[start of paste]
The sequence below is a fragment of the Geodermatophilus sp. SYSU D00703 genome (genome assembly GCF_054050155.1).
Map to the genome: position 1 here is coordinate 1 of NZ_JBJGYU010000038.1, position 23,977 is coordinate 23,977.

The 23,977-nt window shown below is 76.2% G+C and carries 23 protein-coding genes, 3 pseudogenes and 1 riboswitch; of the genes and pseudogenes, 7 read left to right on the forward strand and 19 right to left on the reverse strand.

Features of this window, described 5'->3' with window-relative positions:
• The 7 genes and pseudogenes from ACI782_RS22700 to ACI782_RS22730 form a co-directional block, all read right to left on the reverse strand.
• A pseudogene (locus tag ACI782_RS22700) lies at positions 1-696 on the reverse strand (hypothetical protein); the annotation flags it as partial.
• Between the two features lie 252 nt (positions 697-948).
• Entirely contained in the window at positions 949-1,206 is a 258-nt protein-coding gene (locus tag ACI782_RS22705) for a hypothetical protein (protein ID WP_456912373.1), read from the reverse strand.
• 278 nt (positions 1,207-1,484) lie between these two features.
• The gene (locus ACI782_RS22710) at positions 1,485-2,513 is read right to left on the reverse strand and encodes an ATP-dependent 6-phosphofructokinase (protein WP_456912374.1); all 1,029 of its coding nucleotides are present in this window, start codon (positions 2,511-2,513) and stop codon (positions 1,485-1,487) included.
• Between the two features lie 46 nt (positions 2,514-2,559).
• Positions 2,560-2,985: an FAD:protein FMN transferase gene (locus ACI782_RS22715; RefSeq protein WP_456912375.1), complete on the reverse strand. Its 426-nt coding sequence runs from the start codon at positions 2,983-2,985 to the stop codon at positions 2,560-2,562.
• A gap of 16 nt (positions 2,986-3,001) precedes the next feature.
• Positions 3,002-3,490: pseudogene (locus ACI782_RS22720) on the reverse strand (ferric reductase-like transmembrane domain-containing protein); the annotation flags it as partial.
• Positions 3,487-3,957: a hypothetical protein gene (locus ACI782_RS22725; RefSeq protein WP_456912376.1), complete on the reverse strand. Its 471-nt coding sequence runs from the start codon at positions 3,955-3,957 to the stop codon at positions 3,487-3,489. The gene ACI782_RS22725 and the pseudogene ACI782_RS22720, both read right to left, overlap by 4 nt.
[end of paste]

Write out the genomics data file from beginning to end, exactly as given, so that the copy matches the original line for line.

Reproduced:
The sequence below is a fragment of the Geodermatophilus sp. SYSU D00703 genome (genome assembly GCF_054050155.1).
Map to the genome: position 1 here is coordinate 1 of NZ_JBJGYU010000038.1, position 23,977 is coordinate 23,977.

The 23,977-nt window shown below is 76.2% G+C and carries 23 protein-coding genes, 3 pseudogenes and 1 riboswitch; of the genes and pseudogenes, 7 read left to right on the forward strand and 19 right to left on the reverse strand.

Features of this window, described 5'->3' with window-relative positions:
• The 7 genes and pseudogenes from ACI782_RS22700 to ACI782_RS22730 form a co-directional block, all read right to left on the reverse strand.
• A pseudogene (locus tag ACI782_RS22700) lies at positions 1-696 on the reverse strand (hypothetical protein); the annotation flags it as partial.
• Between the two features lie 252 nt (positions 697-948).
• Entirely contained in the window at positions 949-1,206 is a 258-nt protein-coding gene (locus tag ACI782_RS22705) for a hypothetical protein (protein ID WP_456912373.1), read from the reverse strand.
• 278 nt (positions 1,207-1,484) lie between these two features.
• The gene (locus ACI782_RS22710) at positions 1,485-2,513 is read right to left on the reverse strand and encodes an ATP-dependent 6-phosphofructokinase (protein WP_456912374.1); all 1,029 of its coding nucleotides are present in this window, start codon (positions 2,511-2,513) and stop codon (positions 1,485-1,487) included.
• Between the two features lie 46 nt (positions 2,514-2,559).
• Positions 2,560-2,985: an FAD:protein FMN transferase gene (locus ACI782_RS22715; RefSeq protein WP_456912375.1), complete on the reverse strand. Its 426-nt coding sequence runs from the start codon at positions 2,983-2,985 to the stop codon at positions 2,560-2,562.
• A gap of 16 nt (positions 2,986-3,001) precedes the next feature.
• Positions 3,002-3,490: pseudogene (locus ACI782_RS22720) on the reverse strand (ferric reductase-like transmembrane domain-containing protein); the annotation flags it as partial.
• Positions 3,487-3,957: a hypothetical protein gene (locus ACI782_RS22725; RefSeq protein WP_456912376.1), complete on the reverse strand. Its 471-nt coding sequence runs from the start codon at positions 3,955-3,957 to the stop codon at positions 3,487-3,489. The gene ACI782_RS22725 and the pseudogene ACI782_RS22720, both read right to left, overlap by 4 nt.